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Guggenheim's "No Country" opens at the Centre for Contemporary Art, Singapore
Sopheap Pich, Morning Glory, 2011. Rattan, bamboo, wire, plywood, and steel, 17 feet 6 inches x 103 inches x 74 inches(533.4 x 261.6 x 188 cm). Solomon R. Guggenheim Museum, New York, Guggenheim UBS MAP Purchase Fund © Sopheap Pich. Installation view: Morning Glory, Tyler Rollins Fine Art, New York, November 3–December 23, 2011.
SINGAPORE.- From May 10 to July 20, 2014, the Centre for Contemporary Art, Singapore, a national research centre of Nanyang Technological University hosts the critically acclaimed exhibition No Country: Contemporary Art for South and Southeast Asia, as part of the Guggenheim UBS MAP Global Art Initiative. Curated by June Yap, Guggenheim UBS MAP Curator, South and Southeast Asia, the exhibition features 19 works by 16 artists and collectives from 11 countries including Bangladesh, Cambodia, India, Indonesia, Malaysia, Pakistan, the Philippines, Singapore, Thailand, Vietnam, and the United Kingdom.

No Country features thought-provoking recent artworks in a wide variety of media including painting, photography, sculpture, and video. The Centre for Contemporary Art exhibition marks the first presentation of two works from the Guggenheim UBS MAP Purchase Fund not previously shown as part of No Country: Loss by Sheela Gowda and Morning Glory by Sopheap Pich. The exhibition presents audiences with a selection of South and Southeast Asia’s most challenging and inventive artists including Navin Rawanchaikul, Shilpa Gupta, and Singapore-based Tang Da Wu, and features individual video installation rooms for works by Tran Luong, Amar Kanwar, and The Otolith Group.

The exhibition was first presented last year at the Solomon R. Guggenheim Museum in New York (February 22–May 22, 2013) prior to its recent showing at the Asia Society Hong Kong Center (October 30, 2013–February 16, 2014). No Country’s presentation in Singapore brings the artworks back to the region from which many of the artists hail, and calls for a closer examination of regional cultural representations and relations. This return suggests the possibility of a renewed understanding through a process of mutual rediscovery that transcends physical and political borders.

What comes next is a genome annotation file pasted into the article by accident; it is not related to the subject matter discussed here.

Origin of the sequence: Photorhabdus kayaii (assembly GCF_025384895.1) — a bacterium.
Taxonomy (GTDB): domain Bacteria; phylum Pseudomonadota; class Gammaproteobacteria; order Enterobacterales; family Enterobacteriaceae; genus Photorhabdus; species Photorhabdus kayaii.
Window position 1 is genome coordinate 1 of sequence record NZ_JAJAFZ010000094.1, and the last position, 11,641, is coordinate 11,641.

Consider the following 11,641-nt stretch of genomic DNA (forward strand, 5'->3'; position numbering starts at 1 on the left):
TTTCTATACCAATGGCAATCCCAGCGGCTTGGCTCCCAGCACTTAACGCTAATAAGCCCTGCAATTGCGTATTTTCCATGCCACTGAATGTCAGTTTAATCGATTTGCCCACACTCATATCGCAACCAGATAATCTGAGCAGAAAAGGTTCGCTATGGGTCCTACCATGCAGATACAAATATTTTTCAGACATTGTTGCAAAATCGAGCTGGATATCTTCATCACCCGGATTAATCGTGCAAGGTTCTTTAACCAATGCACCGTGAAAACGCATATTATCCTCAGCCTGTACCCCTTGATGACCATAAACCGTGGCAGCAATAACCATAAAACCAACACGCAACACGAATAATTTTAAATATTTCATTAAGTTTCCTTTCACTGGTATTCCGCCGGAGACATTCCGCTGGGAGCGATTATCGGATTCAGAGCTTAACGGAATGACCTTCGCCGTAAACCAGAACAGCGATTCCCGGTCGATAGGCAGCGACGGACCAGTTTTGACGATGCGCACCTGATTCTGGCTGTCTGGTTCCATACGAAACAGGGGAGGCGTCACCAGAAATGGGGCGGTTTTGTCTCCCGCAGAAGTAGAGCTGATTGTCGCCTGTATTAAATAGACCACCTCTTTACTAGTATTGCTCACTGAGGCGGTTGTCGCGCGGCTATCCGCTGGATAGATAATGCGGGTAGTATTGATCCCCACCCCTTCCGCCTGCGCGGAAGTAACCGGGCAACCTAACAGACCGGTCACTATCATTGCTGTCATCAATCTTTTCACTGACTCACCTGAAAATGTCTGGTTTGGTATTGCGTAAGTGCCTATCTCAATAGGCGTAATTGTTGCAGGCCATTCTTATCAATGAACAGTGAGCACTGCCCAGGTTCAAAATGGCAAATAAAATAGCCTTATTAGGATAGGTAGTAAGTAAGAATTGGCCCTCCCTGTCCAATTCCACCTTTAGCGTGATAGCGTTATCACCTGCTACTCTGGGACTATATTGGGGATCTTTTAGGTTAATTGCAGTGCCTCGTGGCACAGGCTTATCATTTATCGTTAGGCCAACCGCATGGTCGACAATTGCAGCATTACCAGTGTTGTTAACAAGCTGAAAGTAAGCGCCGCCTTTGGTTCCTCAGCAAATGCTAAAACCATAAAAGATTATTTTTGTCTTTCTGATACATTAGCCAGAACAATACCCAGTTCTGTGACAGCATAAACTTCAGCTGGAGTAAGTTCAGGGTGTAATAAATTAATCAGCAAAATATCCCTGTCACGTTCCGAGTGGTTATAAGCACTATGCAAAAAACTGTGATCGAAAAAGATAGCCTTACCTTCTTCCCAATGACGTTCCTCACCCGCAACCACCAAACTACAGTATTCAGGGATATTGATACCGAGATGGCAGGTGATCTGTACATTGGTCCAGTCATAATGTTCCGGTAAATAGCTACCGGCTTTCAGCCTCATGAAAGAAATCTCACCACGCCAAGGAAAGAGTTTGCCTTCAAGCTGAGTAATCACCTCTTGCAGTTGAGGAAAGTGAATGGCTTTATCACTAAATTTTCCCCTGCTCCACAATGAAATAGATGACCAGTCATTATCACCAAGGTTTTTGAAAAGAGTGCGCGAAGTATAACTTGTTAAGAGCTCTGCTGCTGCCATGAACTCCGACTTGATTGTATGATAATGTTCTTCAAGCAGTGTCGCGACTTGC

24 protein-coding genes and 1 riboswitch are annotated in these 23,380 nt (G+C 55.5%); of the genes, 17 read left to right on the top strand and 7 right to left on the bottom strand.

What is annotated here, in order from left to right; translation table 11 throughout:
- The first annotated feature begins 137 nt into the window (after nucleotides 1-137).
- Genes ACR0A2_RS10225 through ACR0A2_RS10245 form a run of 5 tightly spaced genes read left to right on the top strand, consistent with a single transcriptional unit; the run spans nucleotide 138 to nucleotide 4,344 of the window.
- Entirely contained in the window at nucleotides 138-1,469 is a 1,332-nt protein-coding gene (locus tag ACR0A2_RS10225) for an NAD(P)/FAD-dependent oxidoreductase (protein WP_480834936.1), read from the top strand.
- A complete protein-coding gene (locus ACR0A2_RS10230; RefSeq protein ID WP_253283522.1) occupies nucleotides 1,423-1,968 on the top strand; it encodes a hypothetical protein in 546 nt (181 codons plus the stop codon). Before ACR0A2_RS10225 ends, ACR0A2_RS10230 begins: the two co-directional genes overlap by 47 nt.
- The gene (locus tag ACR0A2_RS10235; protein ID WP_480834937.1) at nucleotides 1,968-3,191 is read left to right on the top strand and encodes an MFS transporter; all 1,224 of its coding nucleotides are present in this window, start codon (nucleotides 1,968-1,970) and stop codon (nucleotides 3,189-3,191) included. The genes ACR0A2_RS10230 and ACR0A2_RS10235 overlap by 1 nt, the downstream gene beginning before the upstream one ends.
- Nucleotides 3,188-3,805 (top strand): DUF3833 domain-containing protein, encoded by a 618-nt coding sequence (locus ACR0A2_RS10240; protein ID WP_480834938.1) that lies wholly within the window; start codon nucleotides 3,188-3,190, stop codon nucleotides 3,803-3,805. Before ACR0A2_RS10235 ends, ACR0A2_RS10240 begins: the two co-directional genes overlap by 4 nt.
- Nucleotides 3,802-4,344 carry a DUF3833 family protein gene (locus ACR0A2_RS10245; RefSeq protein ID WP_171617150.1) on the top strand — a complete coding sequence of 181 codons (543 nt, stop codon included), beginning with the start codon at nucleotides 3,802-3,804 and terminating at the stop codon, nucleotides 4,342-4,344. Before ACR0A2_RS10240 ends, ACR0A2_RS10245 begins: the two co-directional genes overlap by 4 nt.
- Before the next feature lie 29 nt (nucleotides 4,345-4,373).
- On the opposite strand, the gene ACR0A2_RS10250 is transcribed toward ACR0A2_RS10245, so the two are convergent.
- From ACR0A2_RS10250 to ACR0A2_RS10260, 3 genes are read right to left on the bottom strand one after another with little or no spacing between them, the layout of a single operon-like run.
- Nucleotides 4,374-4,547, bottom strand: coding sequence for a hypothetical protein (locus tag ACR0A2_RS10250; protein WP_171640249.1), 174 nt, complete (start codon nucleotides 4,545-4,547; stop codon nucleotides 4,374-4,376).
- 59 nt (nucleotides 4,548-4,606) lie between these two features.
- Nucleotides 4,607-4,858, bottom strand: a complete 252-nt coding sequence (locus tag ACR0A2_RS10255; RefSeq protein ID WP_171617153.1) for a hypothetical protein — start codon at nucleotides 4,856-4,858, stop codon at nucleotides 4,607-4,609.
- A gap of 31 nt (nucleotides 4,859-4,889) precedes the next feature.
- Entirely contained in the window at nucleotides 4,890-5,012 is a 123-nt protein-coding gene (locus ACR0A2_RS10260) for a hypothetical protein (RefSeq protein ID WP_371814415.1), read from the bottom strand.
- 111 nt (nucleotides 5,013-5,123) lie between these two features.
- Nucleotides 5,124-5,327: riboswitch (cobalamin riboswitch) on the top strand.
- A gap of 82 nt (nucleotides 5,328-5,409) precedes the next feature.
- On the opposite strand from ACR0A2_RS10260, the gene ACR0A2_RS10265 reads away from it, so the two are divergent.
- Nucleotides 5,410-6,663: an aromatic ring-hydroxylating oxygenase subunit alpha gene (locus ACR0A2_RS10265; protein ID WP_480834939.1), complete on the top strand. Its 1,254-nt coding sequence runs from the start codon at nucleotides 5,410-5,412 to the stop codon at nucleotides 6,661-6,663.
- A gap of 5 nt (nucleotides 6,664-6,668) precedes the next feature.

The exhibition—the title of which was drawn from the opening line of W.B. Yeats’s poem “Sailing to Byzantium” (1928)—presents South and Southeast Asia in terms of transformation and trace, charting patterns of historical and contemporary influence within and beyond the region itself. The artworks are grouped according to four themes: reflection and encounter, intersections and dualities, diversities and divisions, and the desire for unity and community. No Country presents artworks that challenge and explore the region’s historical ambiguities, territories both psychic and literal, individual subjectivities, and political, economic, and aesthetic negotiations.

The artists and artworks in the Singapore presentation are:

• Amar Kanwar (b. 1964, New Delhi, India), The Trilogy: A Season Outside, 1997; To Remember, 2003; A Night of Prophecy, 2002

• Arin Dwihartanto Sunaryo (b. 1978, Bandung, Indonesia), Volcanic Ash Series #4, 2012

• Bani Abidi (b.1971, Karachi, Pakistan), The Ghost of Mohammed Bin Qasim, 2006; This Video Is a Reenactment, 2006; The Boy Who Got Tired of Posing, 2006

• Navin Rawanchaikul (b. 1971, Chiang Mai, Thailand), Places of Rebirth, 2009

• Norberto Roldan (b. 1953, Roxas City, Philippines), F-16, 2012

• Poklong Anading (b. 1975, Manila, Philippines), Counter Acts, 2004

• Reza Afisina (b. 1977, Bandung, Indonesia), What . . ., 2001